Tag Archives: Comcast

Microsoft Invests in STEM for Young Black Girls

Kimberly Bryant

Microsoft, the world’s biggest maker of computer software, announced a partnership with Black Girls Code and the Technology Access Foundation to bring STEM education to students of color. Microsoft CEO Satya Nadella announced the $500,000 partnership.  (STEM stands for science, technology, engineering and math.)

Black Girls Code provides programming and technology education to young and pre-teen girls of color. The curriculum is provided through clubs  and taught by women engineers of color. BGC can be found in 13 cities across the U.S. and, with the funding from Microsoft, will launch their 14th chapter in Seattle.

Founder of Black Girls Code, Kimberly Bryant, explains her mission;  “By launching Black Girls Code, I hope to provide young and pre-teen girls of color opportunities to learn in-demand skills in technology and computer programming at a time when they are naturally thinking about what they want to be when they grow up.”

Trish Millines Dziko

  Technology Access Foundation provides STEMbyTAF. Former Microsoft executive Trish Millines Dziko founded STEMbyTAF in 1997. The program is an out-of-school program that teaches technology skills, provides internships and college prep to students of color in the Seattle area.

Since its launch TAF has opened its own school and become a model for creating learning environments that erase racial disparity in academic achievement. STEMbyTAF is focused on duplicating their successful formula in other schools. TAF has partnerships with Amazon, Comcast, Expedia, Google and Boeing.

Black Girls Code also has partnerships with several of Silicon Valley’s top technology companies including Google, Oracle, Adobe, Verizon and AT&T.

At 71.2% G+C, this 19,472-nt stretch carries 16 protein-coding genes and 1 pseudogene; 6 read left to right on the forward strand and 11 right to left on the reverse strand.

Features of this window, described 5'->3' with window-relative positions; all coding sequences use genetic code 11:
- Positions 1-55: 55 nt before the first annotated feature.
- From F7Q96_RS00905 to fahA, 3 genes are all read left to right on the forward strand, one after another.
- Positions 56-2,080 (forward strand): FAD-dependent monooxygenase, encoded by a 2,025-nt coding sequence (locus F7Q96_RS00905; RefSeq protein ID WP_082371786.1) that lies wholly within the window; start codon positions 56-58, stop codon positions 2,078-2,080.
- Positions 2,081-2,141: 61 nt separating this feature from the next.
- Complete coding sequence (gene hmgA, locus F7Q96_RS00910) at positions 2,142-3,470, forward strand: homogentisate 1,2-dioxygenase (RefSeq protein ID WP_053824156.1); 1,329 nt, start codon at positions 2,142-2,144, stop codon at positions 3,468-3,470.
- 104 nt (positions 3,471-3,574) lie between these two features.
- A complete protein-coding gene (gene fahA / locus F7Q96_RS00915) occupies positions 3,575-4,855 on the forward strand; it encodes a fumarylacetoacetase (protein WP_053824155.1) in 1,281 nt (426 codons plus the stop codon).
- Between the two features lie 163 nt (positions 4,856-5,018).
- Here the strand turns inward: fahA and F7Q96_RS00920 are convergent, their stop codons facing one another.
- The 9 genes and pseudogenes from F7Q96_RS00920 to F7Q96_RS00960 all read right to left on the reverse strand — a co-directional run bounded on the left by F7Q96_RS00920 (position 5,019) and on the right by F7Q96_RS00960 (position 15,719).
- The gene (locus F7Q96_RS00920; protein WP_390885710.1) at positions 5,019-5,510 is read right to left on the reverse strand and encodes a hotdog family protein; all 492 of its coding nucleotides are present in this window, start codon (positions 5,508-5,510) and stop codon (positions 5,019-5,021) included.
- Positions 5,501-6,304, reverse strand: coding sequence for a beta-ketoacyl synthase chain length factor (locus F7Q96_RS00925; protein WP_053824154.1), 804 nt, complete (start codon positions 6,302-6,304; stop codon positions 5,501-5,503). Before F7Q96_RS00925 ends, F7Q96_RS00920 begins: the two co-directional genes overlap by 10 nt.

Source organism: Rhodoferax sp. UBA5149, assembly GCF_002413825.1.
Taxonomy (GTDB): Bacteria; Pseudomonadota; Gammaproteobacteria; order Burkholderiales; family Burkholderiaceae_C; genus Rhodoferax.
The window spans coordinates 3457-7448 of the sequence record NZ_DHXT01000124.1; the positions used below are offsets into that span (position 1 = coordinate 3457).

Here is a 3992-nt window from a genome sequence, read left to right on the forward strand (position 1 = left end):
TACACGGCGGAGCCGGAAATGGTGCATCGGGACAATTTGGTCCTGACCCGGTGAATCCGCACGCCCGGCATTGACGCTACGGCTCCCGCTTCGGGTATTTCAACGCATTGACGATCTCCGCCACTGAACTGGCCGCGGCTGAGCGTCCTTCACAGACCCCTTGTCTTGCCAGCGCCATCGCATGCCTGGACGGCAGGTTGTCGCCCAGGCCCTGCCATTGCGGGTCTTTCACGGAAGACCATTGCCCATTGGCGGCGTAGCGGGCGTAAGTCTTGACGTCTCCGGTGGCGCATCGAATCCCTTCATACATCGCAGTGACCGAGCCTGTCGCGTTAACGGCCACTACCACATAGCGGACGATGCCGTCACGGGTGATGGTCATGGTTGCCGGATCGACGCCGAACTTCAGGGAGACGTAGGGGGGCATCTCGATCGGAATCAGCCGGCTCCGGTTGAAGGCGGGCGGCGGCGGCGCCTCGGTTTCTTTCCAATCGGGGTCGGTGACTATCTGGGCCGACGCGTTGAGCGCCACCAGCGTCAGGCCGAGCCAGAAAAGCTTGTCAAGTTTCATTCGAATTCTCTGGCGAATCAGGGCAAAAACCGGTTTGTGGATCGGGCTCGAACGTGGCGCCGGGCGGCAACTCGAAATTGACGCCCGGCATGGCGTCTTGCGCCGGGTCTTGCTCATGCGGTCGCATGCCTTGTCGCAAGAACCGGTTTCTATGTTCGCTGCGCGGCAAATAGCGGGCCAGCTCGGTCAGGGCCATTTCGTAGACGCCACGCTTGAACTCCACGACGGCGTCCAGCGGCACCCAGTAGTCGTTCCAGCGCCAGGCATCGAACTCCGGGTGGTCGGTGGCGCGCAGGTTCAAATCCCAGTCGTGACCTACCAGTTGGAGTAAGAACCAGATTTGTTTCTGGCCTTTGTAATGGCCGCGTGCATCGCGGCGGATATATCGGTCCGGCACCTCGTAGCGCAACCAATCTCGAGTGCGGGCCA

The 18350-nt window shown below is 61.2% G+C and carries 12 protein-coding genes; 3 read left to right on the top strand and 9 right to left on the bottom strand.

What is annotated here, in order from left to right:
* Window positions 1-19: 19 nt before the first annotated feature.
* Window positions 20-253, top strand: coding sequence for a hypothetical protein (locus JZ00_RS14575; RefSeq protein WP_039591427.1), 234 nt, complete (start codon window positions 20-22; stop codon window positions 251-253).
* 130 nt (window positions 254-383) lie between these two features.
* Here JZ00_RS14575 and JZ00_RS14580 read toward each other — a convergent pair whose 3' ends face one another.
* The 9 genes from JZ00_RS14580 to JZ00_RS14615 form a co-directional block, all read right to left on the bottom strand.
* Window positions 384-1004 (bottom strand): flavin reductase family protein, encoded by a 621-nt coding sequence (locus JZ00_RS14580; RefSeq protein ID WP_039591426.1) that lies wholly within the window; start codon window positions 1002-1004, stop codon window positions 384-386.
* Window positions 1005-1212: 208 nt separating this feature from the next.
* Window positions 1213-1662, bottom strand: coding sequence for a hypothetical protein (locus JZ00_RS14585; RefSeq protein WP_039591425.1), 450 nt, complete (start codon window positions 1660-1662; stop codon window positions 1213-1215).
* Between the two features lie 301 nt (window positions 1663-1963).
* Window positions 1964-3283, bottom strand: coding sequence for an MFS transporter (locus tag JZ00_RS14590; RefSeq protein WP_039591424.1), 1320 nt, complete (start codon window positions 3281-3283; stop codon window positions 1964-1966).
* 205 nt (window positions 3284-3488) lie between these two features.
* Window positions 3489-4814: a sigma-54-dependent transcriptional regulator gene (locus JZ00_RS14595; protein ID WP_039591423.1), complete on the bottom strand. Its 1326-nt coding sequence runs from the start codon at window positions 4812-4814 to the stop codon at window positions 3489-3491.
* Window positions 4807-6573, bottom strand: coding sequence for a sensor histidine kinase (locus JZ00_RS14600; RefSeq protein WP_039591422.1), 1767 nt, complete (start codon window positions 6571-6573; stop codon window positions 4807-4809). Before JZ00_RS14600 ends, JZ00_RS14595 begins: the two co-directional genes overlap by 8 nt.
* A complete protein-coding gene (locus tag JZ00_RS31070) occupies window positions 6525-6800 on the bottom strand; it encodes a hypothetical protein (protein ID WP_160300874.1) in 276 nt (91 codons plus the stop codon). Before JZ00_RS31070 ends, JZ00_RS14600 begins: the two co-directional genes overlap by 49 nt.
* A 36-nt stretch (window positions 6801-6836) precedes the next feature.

The War for Net Neutrality! Breaking It Down

The FCC voted along party lines to end the Obama administration’s rules on net neutrality. This war for a free and open Internet has been going on for some time. This is just the latest battle.  This decision is by no means the end of it. But what is happening and what does it mean for Black Internet users?

 

 

What is net neutrality?

Net neutrality is the idea that all data carried over the Internet is treated the same. That means that whether you’re streaming Netflix, shopping online, playing games or just reading the news, all the data is the same. Same speed and same price. For users of the Internet that meant that you could access any website and use as much data as you wanted. Before the change Internet service providers or ISPs like Comcast or Verizon could not deliberately speed up or slow down Internet traffic from specific websites or apps. But they did. The practice was known as throttling. The net neutrality rules, put in place by the Obama administration in 2015, were intended to keep the Internet open and fair. If you really want to understand how this works imagine sitting in traffic while those willing to pay whiz by you in the express lane. That is the basic idea behind the new rules of the Internet. 

How does that affect Black people?